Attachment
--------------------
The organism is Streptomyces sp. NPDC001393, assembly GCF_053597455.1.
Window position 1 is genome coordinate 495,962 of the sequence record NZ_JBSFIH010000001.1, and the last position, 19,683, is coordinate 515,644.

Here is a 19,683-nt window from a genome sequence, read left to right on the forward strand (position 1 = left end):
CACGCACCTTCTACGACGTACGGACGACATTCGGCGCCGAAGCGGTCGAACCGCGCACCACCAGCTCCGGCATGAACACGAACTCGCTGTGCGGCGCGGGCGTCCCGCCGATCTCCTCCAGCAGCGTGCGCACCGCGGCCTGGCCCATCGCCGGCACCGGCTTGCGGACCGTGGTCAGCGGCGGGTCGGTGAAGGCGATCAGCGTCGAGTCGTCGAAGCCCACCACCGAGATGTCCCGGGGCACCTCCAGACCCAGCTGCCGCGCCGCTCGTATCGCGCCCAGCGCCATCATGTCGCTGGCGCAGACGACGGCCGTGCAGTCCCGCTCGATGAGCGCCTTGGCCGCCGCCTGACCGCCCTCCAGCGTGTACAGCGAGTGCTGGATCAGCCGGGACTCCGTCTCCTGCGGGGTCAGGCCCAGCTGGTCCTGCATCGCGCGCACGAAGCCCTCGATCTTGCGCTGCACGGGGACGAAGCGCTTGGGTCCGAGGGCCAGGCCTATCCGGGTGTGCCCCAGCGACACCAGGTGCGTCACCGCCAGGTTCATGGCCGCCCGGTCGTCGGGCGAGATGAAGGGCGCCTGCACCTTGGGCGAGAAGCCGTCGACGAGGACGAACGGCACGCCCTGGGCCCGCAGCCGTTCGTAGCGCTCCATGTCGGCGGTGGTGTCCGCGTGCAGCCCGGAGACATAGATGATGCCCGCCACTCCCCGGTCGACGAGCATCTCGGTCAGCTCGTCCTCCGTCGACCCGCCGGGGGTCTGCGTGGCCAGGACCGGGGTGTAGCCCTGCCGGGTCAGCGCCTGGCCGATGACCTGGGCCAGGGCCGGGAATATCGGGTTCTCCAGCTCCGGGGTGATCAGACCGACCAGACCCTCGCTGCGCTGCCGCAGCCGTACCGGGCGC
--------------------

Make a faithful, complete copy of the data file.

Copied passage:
The organism is Streptomyces sp. NPDC001393, assembly GCF_053597455.1.
Window position 1 is genome coordinate 495,962 of the sequence record NZ_JBSFIH010000001.1, and the last position, 19,683, is coordinate 515,644.

Here is a 19,683-nt window from a genome sequence, read left to right on the forward strand (position 1 = left end):
CACGCACCTTCTACGACGTACGGACGACATTCGGCGCCGAAGCGGTCGAACCGCGCACCACCAGCTCCGGCATGAACACGAACTCGCTGTGCGGCGCGGGCGTCCCGCCGATCTCCTCCAGCAGCGTGCGCACCGCGGCCTGGCCCATCGCCGGCACCGGCTTGCGGACCGTGGTCAGCGGCGGGTCGGTGAAGGCGATCAGCGTCGAGTCGTCGAAGCCCACCACCGAGATGTCCCGGGGCACCTCCAGACCCAGCTGCCGCGCCGCTCGTATCGCGCCCAGCGCCATCATGTCGCTGGCGCAGACGACGGCCGTGCAGTCCCGCTCGATGAGCGCCTTGGCCGCCGCCTGACCGCCCTCCAGCGTGTACAGCGAGTGCTGGATCAGCCGGGACTCCGTCTCCTGCGGGGTCAGGCCCAGCTGGTCCTGCATCGCGCGCACGAAGCCCTCGATCTTGCGCTGCACGGGGACGAAGCGCTTGGGTCCGAGGGCCAGGCCTATCCGGGTGTGCCCCAGCGACACCAGGTGCGTCACCGCCAGGTTCATGGCCGCCCGGTCGTCGGGCGAGATGAAGGGCGCCTGCACCTTGGGCGAGAAGCCGTCGACGAGGACGAACGGCACGCCCTGGGCCCGCAGCCGTTCGTAGCGCTCCATGTCGGCGGTGGTGTCCGCGTGCAGCCCGGAGACATAGATGATGCCCGCCACTCCCCGGTCGACGAGCATCTCGGTCAGCTCGTCCTCCGTCGACCCGCCGGGGGTCTGCGTGGCCAGGACCGGGGTGTAGCCCTGCCGGGTCAGCGCCTGGCCGATGACCTGGGCCAGGGCCGGGAATATCGGGTTCTCCAGCTCCGGGGTGATCAGACCGACCAGACCCTCGCTGCGCTGCCGCAGCCGTACCGGGCGC